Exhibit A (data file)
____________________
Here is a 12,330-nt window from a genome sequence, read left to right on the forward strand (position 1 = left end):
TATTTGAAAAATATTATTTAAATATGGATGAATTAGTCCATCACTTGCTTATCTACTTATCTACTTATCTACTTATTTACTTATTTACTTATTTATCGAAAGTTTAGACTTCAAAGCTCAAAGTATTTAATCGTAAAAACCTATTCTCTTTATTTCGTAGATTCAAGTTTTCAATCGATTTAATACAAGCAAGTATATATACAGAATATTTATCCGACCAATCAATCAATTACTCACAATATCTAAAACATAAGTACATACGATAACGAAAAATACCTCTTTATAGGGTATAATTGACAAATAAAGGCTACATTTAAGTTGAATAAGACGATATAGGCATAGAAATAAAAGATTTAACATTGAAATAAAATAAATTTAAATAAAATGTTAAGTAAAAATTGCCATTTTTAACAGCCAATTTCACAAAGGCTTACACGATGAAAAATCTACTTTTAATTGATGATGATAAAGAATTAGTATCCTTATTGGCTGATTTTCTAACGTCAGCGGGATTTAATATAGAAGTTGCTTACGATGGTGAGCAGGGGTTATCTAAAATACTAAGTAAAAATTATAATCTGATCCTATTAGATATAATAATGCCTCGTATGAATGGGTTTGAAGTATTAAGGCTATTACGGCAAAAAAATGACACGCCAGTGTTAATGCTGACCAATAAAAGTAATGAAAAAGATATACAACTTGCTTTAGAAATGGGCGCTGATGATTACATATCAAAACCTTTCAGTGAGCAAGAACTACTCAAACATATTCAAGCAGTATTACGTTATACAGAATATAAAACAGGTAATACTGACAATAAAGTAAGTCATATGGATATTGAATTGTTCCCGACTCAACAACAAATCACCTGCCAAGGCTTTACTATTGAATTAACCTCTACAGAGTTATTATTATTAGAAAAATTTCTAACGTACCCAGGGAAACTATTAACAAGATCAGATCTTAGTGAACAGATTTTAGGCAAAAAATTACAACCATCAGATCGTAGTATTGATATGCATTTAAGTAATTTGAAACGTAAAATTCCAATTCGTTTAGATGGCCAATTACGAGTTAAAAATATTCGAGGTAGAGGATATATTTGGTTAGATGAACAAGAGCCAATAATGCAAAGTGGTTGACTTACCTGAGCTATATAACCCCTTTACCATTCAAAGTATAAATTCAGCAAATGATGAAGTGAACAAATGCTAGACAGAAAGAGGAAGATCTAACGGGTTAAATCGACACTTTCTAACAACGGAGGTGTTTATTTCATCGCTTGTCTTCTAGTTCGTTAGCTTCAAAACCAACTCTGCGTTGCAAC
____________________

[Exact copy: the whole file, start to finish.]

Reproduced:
Here is a 12,330-nt window from a genome sequence, read left to right on the forward strand (position 1 = left end):
TATTTGAAAAATATTATTTAAATATGGATGAATTAGTCCATCACTTGCTTATCTACTTATCTACTTATCTACTTATTTACTTATTTACTTATTTATCGAAAGTTTAGACTTCAAAGCTCAAAGTATTTAATCGTAAAAACCTATTCTCTTTATTTCGTAGATTCAAGTTTTCAATCGATTTAATACAAGCAAGTATATATACAGAATATTTATCCGACCAATCAATCAATTACTCACAATATCTAAAACATAAGTACATACGATAACGAAAAATACCTCTTTATAGGGTATAATTGACAAATAAAGGCTACATTTAAGTTGAATAAGACGATATAGGCATAGAAATAAAAGATTTAACATTGAAATAAAATAAATTTAAATAAAATGTTAAGTAAAAATTGCCATTTTTAACAGCCAATTTCACAAAGGCTTACACGATGAAAAATCTACTTTTAATTGATGATGATAAAGAATTAGTATCCTTATTGGCTGATTTTCTAACGTCAGCGGGATTTAATATAGAAGTTGCTTACGATGGTGAGCAGGGGTTATCTAAAATACTAAGTAAAAATTATAATCTGATCCTATTAGATATAATAATGCCTCGTATGAATGGGTTTGAAGTATTAAGGCTATTACGGCAAAAAAATGACACGCCAGTGTTAATGCTGACCAATAAAAGTAATGAAAAAGATATACAACTTGCTTTAGAAATGGGCGCTGATGATTACATATCAAAACCTTTCAGTGAGCAAGAACTACTCAAACATATTCAAGCAGTATTACGTTATACAGAATATAAAACAGGTAATACTGACAATAAAGTAAGTCATATGGATATTGAATTGTTCCCGACTCAACAACAAATCACCTGCCAAGGCTTTACTATTGAATTAACCTCTACAGAGTTATTATTATTAGAAAAATTTCTAACGTACCCAGGGAAACTATTAACAAGATCAGATCTTAGTGAACAGATTTTAGGCAAAAAATTACAACCATCAGATCGTAGTATTGATATGCATTTAAGTAATTTGAAACGTAAAATTCCAATTCGTTTAGATGGCCAATTACGAGTTAAAAATATTCGAGGTAGAGGATATATTTGGTTAGATGAACAAGAGCCAATAATGCAAAGTGGTTGACTTACCTGAGCTATATAACCCCTTTACCATTCAAAGTATAAATTCAGCAAATGATGAAGTGAACAAATGCTAGACAGAAAGAGGAAGATCTAACGGGTTAAATCGACACTTTCTAACAACGGAGGTGTTTATTTCATCGCTTGTCTTCTAGTTCGTTAGCTTCAAAACCAACTCTGCGTTGCAAC